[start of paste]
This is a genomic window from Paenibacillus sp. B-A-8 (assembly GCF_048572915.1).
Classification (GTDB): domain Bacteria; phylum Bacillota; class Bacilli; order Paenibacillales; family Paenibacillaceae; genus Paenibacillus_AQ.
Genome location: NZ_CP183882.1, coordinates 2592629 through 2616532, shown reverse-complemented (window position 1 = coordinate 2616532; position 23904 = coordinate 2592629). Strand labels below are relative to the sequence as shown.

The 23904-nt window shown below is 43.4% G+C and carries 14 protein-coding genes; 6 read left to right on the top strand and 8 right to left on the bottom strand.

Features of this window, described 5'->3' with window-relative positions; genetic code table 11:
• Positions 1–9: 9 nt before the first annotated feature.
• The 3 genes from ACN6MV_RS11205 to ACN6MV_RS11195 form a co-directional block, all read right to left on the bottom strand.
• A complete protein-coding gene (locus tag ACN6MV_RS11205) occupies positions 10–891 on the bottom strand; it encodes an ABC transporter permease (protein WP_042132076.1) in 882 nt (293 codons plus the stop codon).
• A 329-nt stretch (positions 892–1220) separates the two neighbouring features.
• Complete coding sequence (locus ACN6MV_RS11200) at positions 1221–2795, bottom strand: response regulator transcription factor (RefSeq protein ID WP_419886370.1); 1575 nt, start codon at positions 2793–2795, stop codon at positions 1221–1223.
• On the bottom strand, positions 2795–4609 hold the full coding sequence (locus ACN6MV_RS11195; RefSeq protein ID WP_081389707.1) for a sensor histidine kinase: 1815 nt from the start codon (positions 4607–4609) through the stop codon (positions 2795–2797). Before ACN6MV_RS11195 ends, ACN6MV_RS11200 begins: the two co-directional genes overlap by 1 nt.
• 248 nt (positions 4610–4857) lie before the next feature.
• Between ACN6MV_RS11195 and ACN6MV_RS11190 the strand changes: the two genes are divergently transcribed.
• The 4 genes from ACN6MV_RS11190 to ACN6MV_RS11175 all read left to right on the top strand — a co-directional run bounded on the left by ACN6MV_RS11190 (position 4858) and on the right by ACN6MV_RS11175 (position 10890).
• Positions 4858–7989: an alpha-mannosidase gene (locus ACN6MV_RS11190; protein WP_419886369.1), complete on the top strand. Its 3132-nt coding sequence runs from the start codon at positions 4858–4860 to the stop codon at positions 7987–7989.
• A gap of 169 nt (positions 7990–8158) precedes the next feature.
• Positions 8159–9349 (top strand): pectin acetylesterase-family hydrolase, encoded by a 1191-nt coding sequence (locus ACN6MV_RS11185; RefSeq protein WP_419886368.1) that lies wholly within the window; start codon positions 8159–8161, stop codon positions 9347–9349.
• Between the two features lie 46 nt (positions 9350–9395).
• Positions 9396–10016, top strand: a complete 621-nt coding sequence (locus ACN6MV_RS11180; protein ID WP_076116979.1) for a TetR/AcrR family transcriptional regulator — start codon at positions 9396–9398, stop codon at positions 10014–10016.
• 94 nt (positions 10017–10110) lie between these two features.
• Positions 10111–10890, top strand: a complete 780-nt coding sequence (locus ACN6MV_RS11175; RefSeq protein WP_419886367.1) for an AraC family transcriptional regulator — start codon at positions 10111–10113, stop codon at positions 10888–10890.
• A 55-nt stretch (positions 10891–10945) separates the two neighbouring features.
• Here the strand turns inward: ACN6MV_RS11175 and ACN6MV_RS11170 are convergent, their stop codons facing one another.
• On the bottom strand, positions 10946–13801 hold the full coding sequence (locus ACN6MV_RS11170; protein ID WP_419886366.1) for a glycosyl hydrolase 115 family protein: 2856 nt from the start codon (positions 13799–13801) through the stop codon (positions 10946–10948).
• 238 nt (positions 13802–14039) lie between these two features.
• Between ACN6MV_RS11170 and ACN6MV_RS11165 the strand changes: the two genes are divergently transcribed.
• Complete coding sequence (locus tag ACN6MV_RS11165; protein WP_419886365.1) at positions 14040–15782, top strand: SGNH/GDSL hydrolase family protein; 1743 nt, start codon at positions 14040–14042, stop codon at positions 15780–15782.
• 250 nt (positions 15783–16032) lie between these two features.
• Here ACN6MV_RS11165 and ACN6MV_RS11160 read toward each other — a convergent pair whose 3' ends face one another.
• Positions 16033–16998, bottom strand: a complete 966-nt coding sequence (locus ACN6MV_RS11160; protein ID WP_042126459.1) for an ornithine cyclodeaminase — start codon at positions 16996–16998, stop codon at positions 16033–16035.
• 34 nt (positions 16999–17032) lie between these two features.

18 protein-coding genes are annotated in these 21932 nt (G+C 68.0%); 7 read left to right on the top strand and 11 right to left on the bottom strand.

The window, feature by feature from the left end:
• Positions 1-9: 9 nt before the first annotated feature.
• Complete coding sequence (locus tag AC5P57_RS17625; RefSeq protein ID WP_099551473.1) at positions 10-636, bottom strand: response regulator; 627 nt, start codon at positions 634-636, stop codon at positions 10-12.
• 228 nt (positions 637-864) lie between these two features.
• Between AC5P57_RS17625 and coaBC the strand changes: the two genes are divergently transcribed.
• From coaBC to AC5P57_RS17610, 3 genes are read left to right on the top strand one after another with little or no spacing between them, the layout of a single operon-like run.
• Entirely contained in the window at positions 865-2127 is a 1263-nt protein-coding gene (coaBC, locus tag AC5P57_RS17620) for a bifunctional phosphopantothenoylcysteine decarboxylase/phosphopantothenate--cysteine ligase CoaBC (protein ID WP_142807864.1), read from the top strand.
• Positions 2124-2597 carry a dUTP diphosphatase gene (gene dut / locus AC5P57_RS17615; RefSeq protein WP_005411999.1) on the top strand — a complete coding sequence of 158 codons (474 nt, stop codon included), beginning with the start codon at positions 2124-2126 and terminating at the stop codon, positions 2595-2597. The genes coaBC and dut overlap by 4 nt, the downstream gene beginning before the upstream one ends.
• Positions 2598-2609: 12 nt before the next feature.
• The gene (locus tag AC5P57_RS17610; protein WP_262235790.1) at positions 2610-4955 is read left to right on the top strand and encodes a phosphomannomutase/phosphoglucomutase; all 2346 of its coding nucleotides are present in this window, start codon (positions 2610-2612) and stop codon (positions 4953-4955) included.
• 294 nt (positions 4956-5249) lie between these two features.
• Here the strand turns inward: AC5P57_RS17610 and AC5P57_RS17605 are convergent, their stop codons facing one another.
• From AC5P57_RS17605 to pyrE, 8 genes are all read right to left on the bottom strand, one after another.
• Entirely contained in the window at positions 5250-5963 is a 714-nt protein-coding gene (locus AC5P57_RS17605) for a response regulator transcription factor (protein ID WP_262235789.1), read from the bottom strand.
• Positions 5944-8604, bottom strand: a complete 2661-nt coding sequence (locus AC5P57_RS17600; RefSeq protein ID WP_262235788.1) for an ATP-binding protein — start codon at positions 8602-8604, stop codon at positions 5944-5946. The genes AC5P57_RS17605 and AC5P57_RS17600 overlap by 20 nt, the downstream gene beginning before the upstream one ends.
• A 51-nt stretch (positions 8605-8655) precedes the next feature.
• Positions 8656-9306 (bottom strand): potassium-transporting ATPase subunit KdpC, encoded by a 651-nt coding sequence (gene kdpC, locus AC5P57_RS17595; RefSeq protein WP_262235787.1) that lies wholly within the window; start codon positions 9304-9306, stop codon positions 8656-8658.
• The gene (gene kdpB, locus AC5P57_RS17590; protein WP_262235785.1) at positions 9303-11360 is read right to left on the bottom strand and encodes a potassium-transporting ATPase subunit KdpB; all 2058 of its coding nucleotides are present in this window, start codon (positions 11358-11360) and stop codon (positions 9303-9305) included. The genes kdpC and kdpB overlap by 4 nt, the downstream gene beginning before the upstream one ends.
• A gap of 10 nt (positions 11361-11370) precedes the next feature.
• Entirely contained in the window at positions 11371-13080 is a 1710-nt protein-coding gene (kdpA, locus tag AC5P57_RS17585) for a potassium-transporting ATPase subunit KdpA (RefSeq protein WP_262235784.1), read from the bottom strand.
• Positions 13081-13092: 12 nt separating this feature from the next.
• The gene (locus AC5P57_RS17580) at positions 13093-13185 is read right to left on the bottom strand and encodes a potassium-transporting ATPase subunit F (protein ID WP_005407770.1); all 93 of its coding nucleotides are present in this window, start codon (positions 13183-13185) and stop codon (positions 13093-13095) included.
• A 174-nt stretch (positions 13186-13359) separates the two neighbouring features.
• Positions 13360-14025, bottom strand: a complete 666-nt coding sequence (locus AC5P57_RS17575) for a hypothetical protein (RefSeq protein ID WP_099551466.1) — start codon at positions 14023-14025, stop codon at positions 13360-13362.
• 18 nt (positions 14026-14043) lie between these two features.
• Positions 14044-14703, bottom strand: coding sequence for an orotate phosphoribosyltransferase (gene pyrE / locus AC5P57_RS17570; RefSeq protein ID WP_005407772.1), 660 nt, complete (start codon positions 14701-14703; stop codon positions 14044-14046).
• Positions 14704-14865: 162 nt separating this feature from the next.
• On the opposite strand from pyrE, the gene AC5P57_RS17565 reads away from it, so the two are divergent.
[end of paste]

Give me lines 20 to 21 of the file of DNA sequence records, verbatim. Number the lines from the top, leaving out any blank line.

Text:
• 94 nt (positions 10017–10110) lie between these two features.
• Positions 10111–10890, top strand: a complete 780-nt coding sequence (locus ACN6MV_RS11175; RefSeq protein WP_419886367.1) for an AraC family transcriptional regulator — start codon at positions 10111–10113, stop codon at positions 10888–10890.